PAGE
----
I BELIEVE there are many old florists, who would give their ears had the idea of publishing certain rules for judging flowers by a perfect model, instead of by comparison with general favourites, crossed their mind instead of mine ; they would make great sacrifices to be the author of “the Properties of Flowers and Plants.” I must not pretend that I was the first who attempted to lay down rules ; because Maddocks, and many others, had published what they considered to be “the Criterion of a perfect Tulip,” auricula, carnation, pink, and some others. “ The Criterion,” however, was a lame affair ; founded on no principle, assimilated to no understandable objects, and not half defined; there was nothing in “ The Criterion” of a good flower that could be acted upon. The best collection, perhaps, of these criterions is to be found in Loudon's Encyclopedia, not all his own, but part collected from other authors. Let us sce what

they said, and what I established ; at the same time it must be recollected, that I cannot be answerable for the authorship. The late Mr. Loudon did not, on all occasions, tell us who was the writer. In some cases they may be his own “criterions ;" but let us take them in the rotation in which they appear.

In the criterion of The Hyacinth, not one word is mentioned about the individual pip being of any particular form, except that it should be perfectly double. He says, “ The stem should be strong, tall, and erect, supporting numerous large bells, each suspended by a short, strong peduncle or footstalk, in a horizontal position, so that the whole may have a compact pyramidal form, with the crown or upper flower perfectly erect ;” and then he goes on to say of the pips or individual flowers, that they “should be large, and perfectly double ; that is, well filled with broad, bold petals, appearing to the eye rather convex, than either flat or hollow.” Well, all the first part contradicts itself. If the bells are to be suspended on short horizontal footstalks, the flower spike must be equal all the way up, yet they are to be of a compact, pyramidal form ; and with regard to the individual flowers, I say they ought to be round in the outline, and halfround on the face;. in other words, they should

be half a ball, and the lower ones should be attached to long horizontal footstalks, and the stalks should gradually shorten as they near the top. My properties of the hyacinth, therefore, corrected these errors and omissions.

Next comes T'he Tulip. The criterion, says Loudon, among other things is, that it “should be large, and composed of six petals ; these should proceed horizontally at first, and then turn upwards, forming almost a perfect cup with a round bottom, rather widest at top.” A drinking horn or cup, is of precisely this shape. I decided that it should be a portion of a hollow ball, and having done so, I had at first half a dozen mongrels yelping at my heels, against my decision ; and as soon as the public would have it so, they turned round, and described the same thing, with unimportant deviations, as their own.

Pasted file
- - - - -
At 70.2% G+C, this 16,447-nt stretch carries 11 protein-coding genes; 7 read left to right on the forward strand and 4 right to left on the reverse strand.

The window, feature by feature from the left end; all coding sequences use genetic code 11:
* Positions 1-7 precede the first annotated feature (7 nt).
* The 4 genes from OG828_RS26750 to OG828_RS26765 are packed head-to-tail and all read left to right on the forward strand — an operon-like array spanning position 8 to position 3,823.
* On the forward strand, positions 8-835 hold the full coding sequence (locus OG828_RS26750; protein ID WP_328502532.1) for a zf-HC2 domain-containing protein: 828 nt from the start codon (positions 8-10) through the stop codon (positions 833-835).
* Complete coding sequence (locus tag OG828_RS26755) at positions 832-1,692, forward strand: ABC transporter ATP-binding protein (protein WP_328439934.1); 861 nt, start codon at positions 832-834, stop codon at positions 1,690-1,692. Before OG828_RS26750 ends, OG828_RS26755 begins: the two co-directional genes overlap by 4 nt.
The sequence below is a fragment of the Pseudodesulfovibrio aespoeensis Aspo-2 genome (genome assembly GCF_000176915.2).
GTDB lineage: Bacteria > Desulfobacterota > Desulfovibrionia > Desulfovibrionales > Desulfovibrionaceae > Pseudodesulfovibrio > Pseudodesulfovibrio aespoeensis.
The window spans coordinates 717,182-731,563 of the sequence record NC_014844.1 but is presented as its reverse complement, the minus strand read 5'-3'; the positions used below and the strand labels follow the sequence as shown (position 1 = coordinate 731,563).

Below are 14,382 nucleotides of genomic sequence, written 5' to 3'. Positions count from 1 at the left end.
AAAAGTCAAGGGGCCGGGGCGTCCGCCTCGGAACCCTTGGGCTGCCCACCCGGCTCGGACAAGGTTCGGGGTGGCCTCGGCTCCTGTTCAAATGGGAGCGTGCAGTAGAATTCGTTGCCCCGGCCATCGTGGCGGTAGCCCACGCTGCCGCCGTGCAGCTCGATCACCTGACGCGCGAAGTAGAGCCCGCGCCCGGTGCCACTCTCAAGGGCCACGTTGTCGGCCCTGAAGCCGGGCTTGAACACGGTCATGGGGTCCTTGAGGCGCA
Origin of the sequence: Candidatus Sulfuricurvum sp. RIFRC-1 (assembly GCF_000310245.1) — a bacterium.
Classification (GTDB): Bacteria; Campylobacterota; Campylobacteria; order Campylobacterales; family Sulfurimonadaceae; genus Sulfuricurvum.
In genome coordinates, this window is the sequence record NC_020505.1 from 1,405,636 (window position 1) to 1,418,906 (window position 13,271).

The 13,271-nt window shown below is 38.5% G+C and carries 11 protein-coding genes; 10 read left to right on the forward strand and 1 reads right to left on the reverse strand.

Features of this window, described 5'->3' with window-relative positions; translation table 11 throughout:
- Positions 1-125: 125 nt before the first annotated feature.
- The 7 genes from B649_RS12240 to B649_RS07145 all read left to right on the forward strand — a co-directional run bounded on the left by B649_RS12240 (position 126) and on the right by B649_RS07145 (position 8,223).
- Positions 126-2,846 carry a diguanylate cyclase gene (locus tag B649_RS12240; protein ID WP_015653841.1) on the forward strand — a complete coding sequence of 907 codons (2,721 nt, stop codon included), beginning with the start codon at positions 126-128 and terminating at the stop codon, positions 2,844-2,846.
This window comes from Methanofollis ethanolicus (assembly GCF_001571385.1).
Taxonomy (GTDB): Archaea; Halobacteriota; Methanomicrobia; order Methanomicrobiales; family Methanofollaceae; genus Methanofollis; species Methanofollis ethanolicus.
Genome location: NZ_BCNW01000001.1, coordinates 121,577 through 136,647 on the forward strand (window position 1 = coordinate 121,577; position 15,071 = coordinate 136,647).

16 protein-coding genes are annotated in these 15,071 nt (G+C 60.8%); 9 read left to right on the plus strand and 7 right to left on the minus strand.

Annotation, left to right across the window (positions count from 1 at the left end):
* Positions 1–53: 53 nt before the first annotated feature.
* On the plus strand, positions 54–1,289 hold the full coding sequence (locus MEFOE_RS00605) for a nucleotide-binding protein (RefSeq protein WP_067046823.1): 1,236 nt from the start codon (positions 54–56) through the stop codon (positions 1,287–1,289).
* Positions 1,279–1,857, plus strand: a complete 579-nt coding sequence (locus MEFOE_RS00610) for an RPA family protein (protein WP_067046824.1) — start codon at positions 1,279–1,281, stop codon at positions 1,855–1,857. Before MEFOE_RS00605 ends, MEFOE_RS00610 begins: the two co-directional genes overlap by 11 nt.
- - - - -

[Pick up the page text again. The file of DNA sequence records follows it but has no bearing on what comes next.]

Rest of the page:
The Ranunculus was, unquestionably, better described than any other flower, but not properly neither, on says it should be hemispherical, and I made the alteration that was required. It should be two-thirds of a ball, for all above two-thirds is detrimental.

The Anemone is required by Loudon, or the author he quotes, to consist of well rounded petals; and if any body will take the trouble to place half a dozen shillings round a seventh, a

flower of his standard will be appreciated ; whereas I have defined the flower itself to be round, and said the centre or portion that forms what is called the doubleness, should be half a ball, formed of the florets; but I have defined another class of double flowers.

The "criterion of a good Crocus,in the same book, does not give the least idea of form, nor texture, but merely requires clear colours, and so forth. I have insisted on a particular form and thickness of petal.

The Narcissus is required by Mr. Loudon to possess “ regularity of form and disposition in the petals and nectars.” Who was to know what regularity of form and disposition meant? Narrow petals would do as well as wide ones ; notched as well as plain ; thin as well as thick. Nobody, however, could mistake my definition, which leaves nothing uncertain.

The Dahlia has its “criterion,” as well as other flowers, and I will give that whole for its singularity. “The plant short, stiff, and bushy, prolific in flowers, having short peduncles ; the flower well expanded, and standing boldly to the view, and the colours clear and distinct.” Why, no man can call this any criterion ! A semi-double, or even a single flower, with thin, notched, ragged, or pointed petals, and a disk as large as a

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